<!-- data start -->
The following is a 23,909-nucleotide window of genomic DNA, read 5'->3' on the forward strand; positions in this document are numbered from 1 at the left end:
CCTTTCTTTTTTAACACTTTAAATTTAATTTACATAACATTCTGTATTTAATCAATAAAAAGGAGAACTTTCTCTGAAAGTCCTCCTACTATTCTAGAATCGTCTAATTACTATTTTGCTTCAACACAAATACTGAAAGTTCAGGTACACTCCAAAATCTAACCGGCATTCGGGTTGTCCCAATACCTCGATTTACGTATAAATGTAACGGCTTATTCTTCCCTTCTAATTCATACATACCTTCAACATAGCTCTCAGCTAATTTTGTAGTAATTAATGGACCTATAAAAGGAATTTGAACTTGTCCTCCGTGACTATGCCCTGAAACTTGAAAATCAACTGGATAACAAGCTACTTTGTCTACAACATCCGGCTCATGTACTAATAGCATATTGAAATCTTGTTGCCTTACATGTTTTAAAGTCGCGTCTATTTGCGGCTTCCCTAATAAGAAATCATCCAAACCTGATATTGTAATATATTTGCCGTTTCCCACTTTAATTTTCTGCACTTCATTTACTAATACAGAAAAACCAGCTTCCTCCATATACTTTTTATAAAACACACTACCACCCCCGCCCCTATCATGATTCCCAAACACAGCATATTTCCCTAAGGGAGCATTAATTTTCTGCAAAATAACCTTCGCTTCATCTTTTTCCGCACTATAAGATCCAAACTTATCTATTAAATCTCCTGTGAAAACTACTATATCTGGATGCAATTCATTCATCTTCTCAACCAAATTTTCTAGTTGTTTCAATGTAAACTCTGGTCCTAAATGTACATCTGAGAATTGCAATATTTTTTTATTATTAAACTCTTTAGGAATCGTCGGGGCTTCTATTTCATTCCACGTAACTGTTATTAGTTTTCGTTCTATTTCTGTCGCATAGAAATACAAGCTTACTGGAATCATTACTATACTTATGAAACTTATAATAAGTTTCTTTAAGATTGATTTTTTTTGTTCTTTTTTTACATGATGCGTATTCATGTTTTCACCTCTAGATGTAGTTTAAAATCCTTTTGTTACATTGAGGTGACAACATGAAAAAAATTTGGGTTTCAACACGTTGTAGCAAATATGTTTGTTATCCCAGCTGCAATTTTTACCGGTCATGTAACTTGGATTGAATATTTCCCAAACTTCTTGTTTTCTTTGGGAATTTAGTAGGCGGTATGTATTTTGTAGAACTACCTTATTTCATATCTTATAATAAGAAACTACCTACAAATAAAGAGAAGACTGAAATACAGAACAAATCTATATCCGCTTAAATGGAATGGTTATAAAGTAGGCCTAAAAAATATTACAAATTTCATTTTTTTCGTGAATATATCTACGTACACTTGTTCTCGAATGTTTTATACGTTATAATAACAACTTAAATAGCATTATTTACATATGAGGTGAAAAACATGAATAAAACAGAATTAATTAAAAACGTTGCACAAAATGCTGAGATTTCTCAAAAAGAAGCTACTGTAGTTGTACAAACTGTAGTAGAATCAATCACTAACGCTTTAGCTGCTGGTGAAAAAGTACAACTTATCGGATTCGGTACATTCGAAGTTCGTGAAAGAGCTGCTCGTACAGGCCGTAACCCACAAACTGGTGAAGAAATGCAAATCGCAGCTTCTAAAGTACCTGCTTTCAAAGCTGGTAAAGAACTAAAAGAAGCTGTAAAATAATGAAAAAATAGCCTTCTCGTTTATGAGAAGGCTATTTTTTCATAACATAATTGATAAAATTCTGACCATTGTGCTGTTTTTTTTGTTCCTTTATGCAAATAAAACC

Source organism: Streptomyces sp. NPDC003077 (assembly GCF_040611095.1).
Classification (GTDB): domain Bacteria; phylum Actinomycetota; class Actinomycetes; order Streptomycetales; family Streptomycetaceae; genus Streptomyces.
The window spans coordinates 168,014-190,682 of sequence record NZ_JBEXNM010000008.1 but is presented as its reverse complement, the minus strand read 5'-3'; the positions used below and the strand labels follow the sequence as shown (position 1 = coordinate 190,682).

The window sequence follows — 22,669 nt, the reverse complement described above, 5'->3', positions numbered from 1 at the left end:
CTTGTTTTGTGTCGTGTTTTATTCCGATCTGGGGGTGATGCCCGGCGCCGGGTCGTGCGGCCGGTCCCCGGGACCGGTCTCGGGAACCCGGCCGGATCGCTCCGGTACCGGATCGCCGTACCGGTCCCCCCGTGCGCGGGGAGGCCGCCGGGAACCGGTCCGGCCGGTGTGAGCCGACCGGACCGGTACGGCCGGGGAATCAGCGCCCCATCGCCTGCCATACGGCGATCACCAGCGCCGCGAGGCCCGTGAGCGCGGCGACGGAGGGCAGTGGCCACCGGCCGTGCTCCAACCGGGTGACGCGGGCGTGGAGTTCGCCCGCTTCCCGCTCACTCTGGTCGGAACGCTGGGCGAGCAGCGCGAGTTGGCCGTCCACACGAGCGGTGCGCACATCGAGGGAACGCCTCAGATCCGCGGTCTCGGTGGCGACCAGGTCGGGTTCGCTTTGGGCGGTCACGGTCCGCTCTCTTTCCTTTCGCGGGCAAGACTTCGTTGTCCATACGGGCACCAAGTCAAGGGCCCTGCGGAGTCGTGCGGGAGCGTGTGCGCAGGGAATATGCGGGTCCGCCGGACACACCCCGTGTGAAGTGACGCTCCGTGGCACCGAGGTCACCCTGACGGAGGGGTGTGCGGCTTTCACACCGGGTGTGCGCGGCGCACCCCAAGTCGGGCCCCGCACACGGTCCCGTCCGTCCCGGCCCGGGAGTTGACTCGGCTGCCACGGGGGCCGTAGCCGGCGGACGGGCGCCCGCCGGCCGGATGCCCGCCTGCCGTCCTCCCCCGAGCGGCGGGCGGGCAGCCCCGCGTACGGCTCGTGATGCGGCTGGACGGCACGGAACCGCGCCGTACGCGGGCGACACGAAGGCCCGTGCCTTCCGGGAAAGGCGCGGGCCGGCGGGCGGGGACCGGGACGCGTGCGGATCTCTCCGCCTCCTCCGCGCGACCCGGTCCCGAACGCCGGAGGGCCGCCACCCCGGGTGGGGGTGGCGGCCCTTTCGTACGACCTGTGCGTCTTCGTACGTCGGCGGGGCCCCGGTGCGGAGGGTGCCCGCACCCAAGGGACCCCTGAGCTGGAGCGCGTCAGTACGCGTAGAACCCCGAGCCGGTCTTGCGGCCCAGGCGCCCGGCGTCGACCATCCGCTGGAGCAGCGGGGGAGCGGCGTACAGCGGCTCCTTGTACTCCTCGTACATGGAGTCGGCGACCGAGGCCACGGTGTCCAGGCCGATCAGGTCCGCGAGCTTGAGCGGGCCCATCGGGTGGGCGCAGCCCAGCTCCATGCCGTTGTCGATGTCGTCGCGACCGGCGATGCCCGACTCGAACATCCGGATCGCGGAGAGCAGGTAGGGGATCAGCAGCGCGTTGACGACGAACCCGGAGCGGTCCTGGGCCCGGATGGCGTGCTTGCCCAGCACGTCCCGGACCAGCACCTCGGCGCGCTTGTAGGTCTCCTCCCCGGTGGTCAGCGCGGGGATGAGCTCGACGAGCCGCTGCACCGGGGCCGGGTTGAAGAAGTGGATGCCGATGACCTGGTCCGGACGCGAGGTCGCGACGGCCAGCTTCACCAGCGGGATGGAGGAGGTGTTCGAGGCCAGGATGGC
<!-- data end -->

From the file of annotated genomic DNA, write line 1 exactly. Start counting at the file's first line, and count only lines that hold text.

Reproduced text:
The following is a 23,909-nucleotide window of genomic DNA, read 5'->3' on the forward strand; positions in this document are numbered from 1 at the left end: